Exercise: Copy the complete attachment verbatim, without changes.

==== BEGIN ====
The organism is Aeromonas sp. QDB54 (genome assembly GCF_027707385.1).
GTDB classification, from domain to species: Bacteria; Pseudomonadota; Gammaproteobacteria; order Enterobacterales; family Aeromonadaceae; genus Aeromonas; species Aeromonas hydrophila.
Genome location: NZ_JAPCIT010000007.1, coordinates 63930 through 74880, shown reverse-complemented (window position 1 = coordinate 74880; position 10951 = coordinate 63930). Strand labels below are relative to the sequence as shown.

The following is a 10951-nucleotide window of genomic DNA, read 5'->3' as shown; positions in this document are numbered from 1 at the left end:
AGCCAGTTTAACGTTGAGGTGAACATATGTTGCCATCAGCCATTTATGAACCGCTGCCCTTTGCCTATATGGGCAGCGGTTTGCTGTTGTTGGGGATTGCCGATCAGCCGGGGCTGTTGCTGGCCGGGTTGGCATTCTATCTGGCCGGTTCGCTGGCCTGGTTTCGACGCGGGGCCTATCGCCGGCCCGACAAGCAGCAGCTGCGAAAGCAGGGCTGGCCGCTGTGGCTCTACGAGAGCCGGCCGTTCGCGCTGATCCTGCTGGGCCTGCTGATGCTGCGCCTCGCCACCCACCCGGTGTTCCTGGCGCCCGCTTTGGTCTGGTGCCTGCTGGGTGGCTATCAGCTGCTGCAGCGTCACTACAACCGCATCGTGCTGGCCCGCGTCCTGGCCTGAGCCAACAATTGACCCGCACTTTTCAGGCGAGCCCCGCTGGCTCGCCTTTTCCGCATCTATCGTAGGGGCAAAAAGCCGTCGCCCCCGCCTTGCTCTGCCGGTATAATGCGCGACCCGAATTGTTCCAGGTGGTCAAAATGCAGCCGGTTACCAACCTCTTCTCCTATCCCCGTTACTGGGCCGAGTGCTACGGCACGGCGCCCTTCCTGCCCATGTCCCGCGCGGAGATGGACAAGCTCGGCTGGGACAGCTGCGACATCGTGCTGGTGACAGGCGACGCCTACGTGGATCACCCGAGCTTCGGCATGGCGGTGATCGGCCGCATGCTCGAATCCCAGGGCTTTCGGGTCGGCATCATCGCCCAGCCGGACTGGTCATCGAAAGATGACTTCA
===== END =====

The organism is Aeromonas sp. QDB54 (genome assembly GCF_027707385.1).
GTDB classification, from domain to species: Bacteria; Pseudomonadota; Gammaproteobacteria; order Enterobacterales; family Aeromonadaceae; genus Aeromonas; species Aeromonas hydrophila.
Genome location: NZ_JAPCIT010000007.1, coordinates 63930 through 74880, shown reverse-complemented (window position 1 = coordinate 74880; position 10951 = coordinate 63930). Strand labels below are relative to the sequence as shown.

The following is a 10951-nucleotide window of genomic DNA, read 5'->3' as shown; positions in this document are numbered from 1 at the left end:
AGCCAGTTTAACGTTGAGGTGAACATATGTTGCCATCAGCCATTTATGAACCGCTGCCCTTTGCCTATATGGGCAGCGGTTTGCTGTTGTTGGGGATTGCCGATCAGCCGGGGCTGTTGCTGGCCGGGTTGGCATTCTATCTGGCCGGTTCGCTGGCCTGGTTTCGACGCGGGGCCTATCGCCGGCCCGACAAGCAGCAGCTGCGAAAGCAGGGCTGGCCGCTGTGGCTCTACGAGAGCCGGCCGTTCGCGCTGATCCTGCTGGGCCTGCTGATGCTGCGCCTCGCCACCCACCCGGTGTTCCTGGCGCCCGCTTTGGTCTGGTGCCTGCTGGGTGGCTATCAGCTGCTGCAGCGTCACTACAACCGCATCGTGCTGGCCCGCGTCCTGGCCTGAGCCAACAATTGACCCGCACTTTTCAGGCGAGCCCCGCTGGCTCGCCTTTTCCGCATCTATCGTAGGGGCAAAAAGCCGTCGCCCCCGCCTTGCTCTGCCGGTATAATGCGCGACCCGAATTGTTCCAGGTGGTCAAAATGCAGCCGGTTACCAACCTCTTCTCCTATCCCCGTTACTGGGCCGAGTGCTACGGCACGGCGCCCTTCCTGCCCATGTCCCGCGCGGAGATGGACAAGCTCGGCTGGGACAGCTGCGACATCGTGCTGGTGACAGGCGACGCCTACGTGGATCACCCGAGCTTCGGCATGGCGGTGATCGGCCGCATGCTCGAATCCCAGGGCTTTCGGGTCGGCATCATCGCCCAGCCGGACTGGTCATCGAAAGATGACTTCA